Women encouraged to speak out about abuse

Some of these women, despite them being successful and independent, don't have confidence and they feel worthless, says Nomsa Papale from Lifeline.

WOMEN'S Month is the time of the year when the bravery of the women who marched to the Union Buildings in 1956 is celebrated.

The country acknowledges the work done by those stalwarts that paved the way for women in 2012 to enjoy the rights they were once denied.

With this in mind, one wonders why some of today's young women who have taken great steps to empower themselves are still stuck in abusive relationships.

There is an assumption that victims of domestic violence are women who are unemployed or financially dependent on their spouse or partner.

This assumption is incorrect when you look at cases of famous young, gifted and independent women who have joined the ranks of the abused.

This goes to show that abuse against women is not limited to class, race, colour or creed.

International singing sensation Rihanna and local TV personality Bonang Matheba are two examples of the trend.

These women are undoubtedly at the top of their game, yet both have been victims of abusive relationships.

Popular SABC1 Live presenter Matheba was in the public eye a few weeks ago when Sunday World broke the story of her ex-boyfriend, DJ Euphonik (real name Themba Nkosi), who allegedly beat her black and blue following an argument.

Matheba laid charges and she alleged, in her statement in the resulting court case, that it was not the first time Nkosi had beaten her up.

"On that day (of the incident now before the court), he hit me on the body and slapped me in the face. On another occasion he slapped me across the face following an argument.

"He later apologised and we put the incident behind us. He assaulted me again in the same year. This time he punched me in the face while we were driving from his place to mine," Matheba stated in an affidavit read out in court.

In 2009, the world was stunned by the news that singer Chris Brown had beaten up his superstar girlfriend Rihanna, a day before the Grammy Awards.

The photograph that was leaked to the press days later, showed a swollen and bruised Rihanna.

The one thing that is common to these stories is that these celebrities are young, successful, beautiful and well-off women who are able to stand on their own two feet without having to rely on financial assistance from their partners.

This dispels the myth that abusers target women who rely on them for financial assistance.

Why then do these successful women stay in these unhealthy relationships?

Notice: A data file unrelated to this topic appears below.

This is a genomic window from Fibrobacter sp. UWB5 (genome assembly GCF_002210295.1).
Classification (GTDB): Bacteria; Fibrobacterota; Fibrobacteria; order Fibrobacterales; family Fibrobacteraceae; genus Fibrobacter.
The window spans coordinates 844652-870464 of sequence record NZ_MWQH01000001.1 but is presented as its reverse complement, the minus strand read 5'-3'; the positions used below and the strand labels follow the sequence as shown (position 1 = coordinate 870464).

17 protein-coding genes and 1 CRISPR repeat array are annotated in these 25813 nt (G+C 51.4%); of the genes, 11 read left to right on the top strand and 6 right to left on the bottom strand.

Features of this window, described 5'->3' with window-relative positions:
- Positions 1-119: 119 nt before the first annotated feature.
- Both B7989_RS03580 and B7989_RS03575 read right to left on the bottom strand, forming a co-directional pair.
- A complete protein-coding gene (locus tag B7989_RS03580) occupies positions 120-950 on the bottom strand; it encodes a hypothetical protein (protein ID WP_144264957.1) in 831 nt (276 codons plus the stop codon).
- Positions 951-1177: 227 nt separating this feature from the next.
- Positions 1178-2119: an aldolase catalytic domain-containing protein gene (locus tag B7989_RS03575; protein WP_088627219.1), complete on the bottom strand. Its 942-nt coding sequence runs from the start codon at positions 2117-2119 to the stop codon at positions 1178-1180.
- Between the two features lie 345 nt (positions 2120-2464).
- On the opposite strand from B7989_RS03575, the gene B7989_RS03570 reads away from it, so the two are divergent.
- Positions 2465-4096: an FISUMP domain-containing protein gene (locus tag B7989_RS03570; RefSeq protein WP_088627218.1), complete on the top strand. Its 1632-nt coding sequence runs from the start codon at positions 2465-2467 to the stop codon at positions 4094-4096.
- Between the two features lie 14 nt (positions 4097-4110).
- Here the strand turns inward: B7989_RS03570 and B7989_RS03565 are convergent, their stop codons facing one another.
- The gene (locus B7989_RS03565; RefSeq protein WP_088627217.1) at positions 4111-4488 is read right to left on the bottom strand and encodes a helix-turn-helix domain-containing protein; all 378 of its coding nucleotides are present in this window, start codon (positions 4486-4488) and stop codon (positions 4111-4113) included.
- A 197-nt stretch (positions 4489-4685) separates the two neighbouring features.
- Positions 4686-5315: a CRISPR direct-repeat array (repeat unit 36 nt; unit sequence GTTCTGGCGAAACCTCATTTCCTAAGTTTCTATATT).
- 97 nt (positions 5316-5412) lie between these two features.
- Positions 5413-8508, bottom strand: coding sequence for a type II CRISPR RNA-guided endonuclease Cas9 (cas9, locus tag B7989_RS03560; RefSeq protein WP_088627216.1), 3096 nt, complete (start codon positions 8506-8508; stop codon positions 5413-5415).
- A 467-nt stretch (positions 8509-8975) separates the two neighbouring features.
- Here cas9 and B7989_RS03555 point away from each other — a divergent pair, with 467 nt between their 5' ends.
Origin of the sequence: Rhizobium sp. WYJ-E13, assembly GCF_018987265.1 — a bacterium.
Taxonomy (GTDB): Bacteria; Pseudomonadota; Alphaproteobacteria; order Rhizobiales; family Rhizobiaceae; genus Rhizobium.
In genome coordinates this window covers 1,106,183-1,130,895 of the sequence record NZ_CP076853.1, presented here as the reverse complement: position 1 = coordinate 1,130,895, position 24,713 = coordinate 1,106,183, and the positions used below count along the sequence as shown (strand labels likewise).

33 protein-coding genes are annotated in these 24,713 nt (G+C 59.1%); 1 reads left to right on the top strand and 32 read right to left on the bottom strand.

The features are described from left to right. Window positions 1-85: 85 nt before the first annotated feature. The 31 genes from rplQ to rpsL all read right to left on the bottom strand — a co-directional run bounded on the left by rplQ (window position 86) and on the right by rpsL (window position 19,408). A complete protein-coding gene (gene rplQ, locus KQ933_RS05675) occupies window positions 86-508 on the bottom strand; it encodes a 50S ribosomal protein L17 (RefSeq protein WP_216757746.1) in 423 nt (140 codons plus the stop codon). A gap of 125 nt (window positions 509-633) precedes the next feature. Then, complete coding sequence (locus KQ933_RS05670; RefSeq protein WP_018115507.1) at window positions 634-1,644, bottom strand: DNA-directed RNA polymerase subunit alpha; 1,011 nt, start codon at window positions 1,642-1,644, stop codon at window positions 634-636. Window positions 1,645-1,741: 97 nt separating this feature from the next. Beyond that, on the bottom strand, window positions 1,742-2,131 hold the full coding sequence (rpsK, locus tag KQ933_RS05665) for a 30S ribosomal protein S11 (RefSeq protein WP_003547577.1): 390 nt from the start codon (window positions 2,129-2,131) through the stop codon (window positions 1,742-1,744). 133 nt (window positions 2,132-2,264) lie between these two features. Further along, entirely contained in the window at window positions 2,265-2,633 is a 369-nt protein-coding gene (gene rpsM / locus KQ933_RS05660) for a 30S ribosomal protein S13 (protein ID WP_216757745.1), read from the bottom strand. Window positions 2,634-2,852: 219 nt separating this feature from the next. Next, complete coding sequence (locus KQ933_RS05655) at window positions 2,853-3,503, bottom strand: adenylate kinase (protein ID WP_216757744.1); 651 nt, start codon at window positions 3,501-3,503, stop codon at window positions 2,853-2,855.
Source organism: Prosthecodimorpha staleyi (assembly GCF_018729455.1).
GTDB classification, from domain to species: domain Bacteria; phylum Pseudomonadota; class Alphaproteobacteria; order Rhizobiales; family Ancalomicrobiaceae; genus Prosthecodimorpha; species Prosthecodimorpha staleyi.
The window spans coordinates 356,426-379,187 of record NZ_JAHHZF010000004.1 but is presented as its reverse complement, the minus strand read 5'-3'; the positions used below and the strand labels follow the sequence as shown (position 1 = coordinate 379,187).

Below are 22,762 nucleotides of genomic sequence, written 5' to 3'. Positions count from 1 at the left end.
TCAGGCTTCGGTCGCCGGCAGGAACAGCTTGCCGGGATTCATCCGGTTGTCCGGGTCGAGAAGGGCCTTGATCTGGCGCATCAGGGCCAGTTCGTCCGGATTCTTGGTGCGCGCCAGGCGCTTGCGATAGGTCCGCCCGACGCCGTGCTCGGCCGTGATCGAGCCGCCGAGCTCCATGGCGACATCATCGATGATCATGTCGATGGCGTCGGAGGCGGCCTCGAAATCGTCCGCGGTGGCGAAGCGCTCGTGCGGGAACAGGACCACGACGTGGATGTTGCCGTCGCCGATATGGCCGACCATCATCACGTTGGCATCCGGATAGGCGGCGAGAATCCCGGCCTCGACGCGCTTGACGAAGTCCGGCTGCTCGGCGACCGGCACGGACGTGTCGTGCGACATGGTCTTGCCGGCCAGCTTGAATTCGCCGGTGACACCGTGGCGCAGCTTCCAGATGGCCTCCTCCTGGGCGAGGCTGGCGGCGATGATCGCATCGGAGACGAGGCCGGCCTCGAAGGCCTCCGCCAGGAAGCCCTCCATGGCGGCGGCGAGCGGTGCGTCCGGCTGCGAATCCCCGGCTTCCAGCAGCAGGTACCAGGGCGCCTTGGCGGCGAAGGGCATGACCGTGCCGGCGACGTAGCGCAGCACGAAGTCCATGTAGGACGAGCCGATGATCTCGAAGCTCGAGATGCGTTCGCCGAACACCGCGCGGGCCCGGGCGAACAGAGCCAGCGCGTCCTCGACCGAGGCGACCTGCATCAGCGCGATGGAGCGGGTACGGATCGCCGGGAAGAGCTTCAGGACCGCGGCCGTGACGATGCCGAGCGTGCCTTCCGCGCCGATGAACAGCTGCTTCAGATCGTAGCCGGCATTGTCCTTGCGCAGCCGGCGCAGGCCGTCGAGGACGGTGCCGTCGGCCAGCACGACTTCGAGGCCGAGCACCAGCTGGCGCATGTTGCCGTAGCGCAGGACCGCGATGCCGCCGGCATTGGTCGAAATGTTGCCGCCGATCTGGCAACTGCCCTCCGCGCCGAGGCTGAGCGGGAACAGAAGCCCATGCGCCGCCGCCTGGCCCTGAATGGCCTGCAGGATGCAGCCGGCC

Nomsa Papale from Lifeline says there are many contributing factors as to why women stay in abusive relationships.

"They feel that they love this person and often it stems from a fear that if they leave then their partner will kill or hurt them," she said.

"Other reasons include hoping that person will change, or believing that they will be able to change the abusers themselves.

"Some of these women, despite them being successful and independent, don't have confidence and they feel worthless."

Says clinical and forensic psychologist Ketso Moorosi: "Women go into relationships for different reasons and those same reasons could be the ones keeping them in abusive relationships."

She adds that many women who are successful and have flourishing careers feel the need to be in relationships in order to achieve a certain social standing.

"They think that because they have achieved a certain level of success they should also have a man, and if they don't, they think something is wrong with their womanhood," Moorosi said.

Moorosi says she tells her patients that abusive behaviour often happens long before the actual abuse begins.

She says controlling and stalking behaviour are the biggest red flags.

In the case of famous women like Matheba and Rihanna, the risk of denting their brands or public image is high, which could add to the reasons why they initially remain silent about the abuse.

Matheba's mother allegedly advised her to obtain a protection order against Nkosi, but Matheba initially decided not to.

"My attorney and I decided against it as we thought it would draw unnecessary and negative media coverage," Sunday World quoted Matheba during a court appearance.

The encouraging part is that Matheba and Rihanna have followed through with court cases, despite intense media scrutiny. This could encourage women who find themselves in the same situation to find their strength.

Papale says the myth that "if he hits me then it means he loves me" should be challenged.

Moorosi concurred, saying a woman cannot say she is loved if she is in an abusive relationship.

Cornelius Monama, of the Department of Women, Children and People with Disabilities, say" "We urge women not to suffer in silence in abusive relationships, and those who witness abuses of women and children not to look away. We encourage silent female victims to talk about abuse and ensure that they get help." - nkosin@sowetan.co.za

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